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Wonder Park’s behind-the-scenes has been plagued with trouble from the start with a director losing credit for the film, constant delays, and almost no consistent advertising for the final cut of the film. Wonder Park is an agonizing experience both on and off screen.
Wonder Park’s direction is misguided and lost in a world that connects two flawed parts of an animated film together to make a mess of a plot. With complications on set, there's no knowing just how lost this production got at times, and that's what makes this film make more sense with just how many issues there are. From overly sensitive material to unnecessarily cheesy animalistic characters, the direction never quite knows what tone to utilize in the runtime of the feature. With multiple reasonably setup moments of creative momentum, the film seems to just throw these set pieces away at a second’s notice for a wacky wasted love story between a porcupine & a warthog or to a complex, never fully fleshed out mental breakdown of a little girl possibly about to lose her mother. If the two story arcs listed above don’t seem to blend together through the written word, well believe me, they clash on screen as well. Ultimately the direction is a colossal disappointment with wasted potential around every corner.
The plot (not including the characters) is where the film completely falls apart with a choppy animated storyline that follows the set guidelines a majority of animated films follow these days making the overly upsetting illness that’s sprung upon her mother seem much more insensitive for younger viewers, and to say it simply: it’s predictable. The story follows June, a young girl creating an impossible amusement park with her imagination, alongside her loving mother, in which the park is run by talking animals (stuffed animals in June’s playroom.) Once June’s mother becomes sick her imaginations dwindles, having to regain the mental strength to save the “real” hidden-away Wonder Park from a black hole in the sky known as “The Darkness” that’s infested her subconscious - removing all the fun from her head entirely.
ACTING | CHARACTERS | DIALOGUE:
Wonder Park is lead by a young girl who shares her vivid imagination with her family and neighborhood friends. The issue with her character, along with every other child in the film, is that they don’t speak like children. Their vocabulary sounds odd for even an adult to be saying, but introducing it with the voice of children makes it work even less. Luckily the children characters in the film are gotten rid of by the twenty minute mark, leaving only June. Unfortunately however, she’s still an issue, just in a much smaller scale. Her mother and father characters are relatively stereotypical for this type of movie, with the voice acting by Jennifer Garner and Matthew Broderick being possibly the most coherent with the character designs in the film. Now there are certainly much more fun voice actors than these two in the film, however almost the entire cast of animals running the theme park are funny in small doses, it’s easy to overdose on boredom after getting a little too much at once. John Oliver falls primarily in this category, having you laughing one moment from his silliness to groaning the next for the same reason. The only voice actor who failed to fully capture their animated self was Mika Kunis, who was severely miscast in the film, never portraying a character that cares for the world she lives in or the people that reside within. Kunis’ delivery is lazy compared to the other actors and she brings the film down even farther when she’s prominently placed front and center of the story.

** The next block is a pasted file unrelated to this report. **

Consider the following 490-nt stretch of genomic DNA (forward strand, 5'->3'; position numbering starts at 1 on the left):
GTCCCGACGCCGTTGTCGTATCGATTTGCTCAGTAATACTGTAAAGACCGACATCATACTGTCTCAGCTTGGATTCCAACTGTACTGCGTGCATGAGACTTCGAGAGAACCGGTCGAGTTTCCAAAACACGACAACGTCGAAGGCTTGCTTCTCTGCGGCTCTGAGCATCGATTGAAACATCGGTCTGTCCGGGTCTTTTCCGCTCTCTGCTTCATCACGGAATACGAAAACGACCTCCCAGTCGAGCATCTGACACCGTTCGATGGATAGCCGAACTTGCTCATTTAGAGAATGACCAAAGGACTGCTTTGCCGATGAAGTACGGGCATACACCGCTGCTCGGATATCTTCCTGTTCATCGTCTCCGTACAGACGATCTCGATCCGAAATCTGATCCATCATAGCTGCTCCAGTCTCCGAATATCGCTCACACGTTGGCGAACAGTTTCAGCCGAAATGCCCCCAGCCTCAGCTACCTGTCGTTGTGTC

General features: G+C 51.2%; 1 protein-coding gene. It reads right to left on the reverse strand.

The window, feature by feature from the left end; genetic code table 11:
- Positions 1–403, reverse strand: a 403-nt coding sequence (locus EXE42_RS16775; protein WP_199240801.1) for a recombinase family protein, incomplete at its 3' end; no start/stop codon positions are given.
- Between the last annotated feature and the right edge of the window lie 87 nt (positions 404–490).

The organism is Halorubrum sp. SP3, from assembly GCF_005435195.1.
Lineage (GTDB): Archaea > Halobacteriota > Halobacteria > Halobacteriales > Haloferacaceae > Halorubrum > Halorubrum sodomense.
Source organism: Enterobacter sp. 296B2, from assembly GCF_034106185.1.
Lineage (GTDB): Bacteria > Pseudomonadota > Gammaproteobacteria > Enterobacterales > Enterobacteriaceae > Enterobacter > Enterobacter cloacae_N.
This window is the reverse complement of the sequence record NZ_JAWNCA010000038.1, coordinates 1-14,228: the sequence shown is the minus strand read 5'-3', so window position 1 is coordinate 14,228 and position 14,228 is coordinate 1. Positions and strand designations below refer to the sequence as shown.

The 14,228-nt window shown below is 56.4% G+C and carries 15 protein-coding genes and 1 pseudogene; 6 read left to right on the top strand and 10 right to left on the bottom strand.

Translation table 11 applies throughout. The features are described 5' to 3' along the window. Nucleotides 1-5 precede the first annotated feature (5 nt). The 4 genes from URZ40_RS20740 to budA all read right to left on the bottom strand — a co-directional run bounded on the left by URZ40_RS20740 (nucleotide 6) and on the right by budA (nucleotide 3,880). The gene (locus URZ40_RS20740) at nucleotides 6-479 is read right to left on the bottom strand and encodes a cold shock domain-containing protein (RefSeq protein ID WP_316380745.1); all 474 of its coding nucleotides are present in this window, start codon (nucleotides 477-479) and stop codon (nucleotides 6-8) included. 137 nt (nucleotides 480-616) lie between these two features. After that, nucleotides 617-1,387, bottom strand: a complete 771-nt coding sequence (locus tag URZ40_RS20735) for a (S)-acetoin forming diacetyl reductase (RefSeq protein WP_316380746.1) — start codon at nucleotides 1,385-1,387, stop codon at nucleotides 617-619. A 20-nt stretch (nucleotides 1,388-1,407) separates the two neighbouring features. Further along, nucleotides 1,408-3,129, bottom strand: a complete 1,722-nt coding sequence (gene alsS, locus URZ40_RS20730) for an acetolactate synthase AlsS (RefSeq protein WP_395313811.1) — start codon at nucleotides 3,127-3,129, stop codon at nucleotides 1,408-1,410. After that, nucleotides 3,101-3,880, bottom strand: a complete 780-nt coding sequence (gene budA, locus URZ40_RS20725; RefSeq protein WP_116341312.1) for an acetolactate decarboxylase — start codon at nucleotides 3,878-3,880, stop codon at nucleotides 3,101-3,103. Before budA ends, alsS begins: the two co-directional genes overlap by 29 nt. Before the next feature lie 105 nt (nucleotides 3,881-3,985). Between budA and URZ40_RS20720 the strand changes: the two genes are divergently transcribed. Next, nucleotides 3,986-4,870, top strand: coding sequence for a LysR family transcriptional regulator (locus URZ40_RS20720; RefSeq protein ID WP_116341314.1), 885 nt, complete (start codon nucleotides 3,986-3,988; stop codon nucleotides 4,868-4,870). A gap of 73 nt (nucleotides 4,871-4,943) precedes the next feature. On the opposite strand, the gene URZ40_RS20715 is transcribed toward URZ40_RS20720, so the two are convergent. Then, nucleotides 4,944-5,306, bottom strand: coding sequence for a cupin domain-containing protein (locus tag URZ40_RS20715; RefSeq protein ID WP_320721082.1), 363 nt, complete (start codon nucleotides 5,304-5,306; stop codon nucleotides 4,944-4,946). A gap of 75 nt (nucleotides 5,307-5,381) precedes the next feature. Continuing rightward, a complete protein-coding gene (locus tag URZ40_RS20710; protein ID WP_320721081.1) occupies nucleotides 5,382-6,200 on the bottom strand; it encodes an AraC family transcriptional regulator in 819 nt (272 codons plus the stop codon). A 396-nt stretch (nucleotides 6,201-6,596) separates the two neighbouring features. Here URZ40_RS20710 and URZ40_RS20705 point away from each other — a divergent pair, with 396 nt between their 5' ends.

VISUAL EFFECTS | MAKEUP | DESIGN:
MUSIC | SCORE | SOUND DESIGN:
The score is better left forgotten, as I can’t remember any high notes from the film; none take full advantage of any action set piece or depressing moments. It reminded me of a cheap daytime Nickelodeon animated show that this film ironically is being turned into, similar to Barnyard or Jimmy Neutron: Boy Genius.
The animation may not be Pixar or even the latest Universal animated films quality, but it’s really adequate for the story being presented. The trailers are a poor representation of the overall animation that the film entails, but that alone isn’t a reason to see the film - namely because there are plenty of gorgeous films available to watch straight from your sofa.
I went into Wonder Park hardly knowing anything about the film. From its cast to its plot, I was blind beyond seeing an outdated trailer nearly a year before the film’s theatrical release. Now after witnessing the film alone in a dark theater with only my thoughts and no children to encourage me to enjoy the content more than I should of; with a clutter of wasted talent, annoying characterization, weak storytelling and an outrageous melding of plots that in no way blend together, I can say with confidence that Wonder Park is an absolute dud, apart from its subpar animation keeping the film afloat, the film otherwise flies off the rails and sinks into the lagoon of possibilities.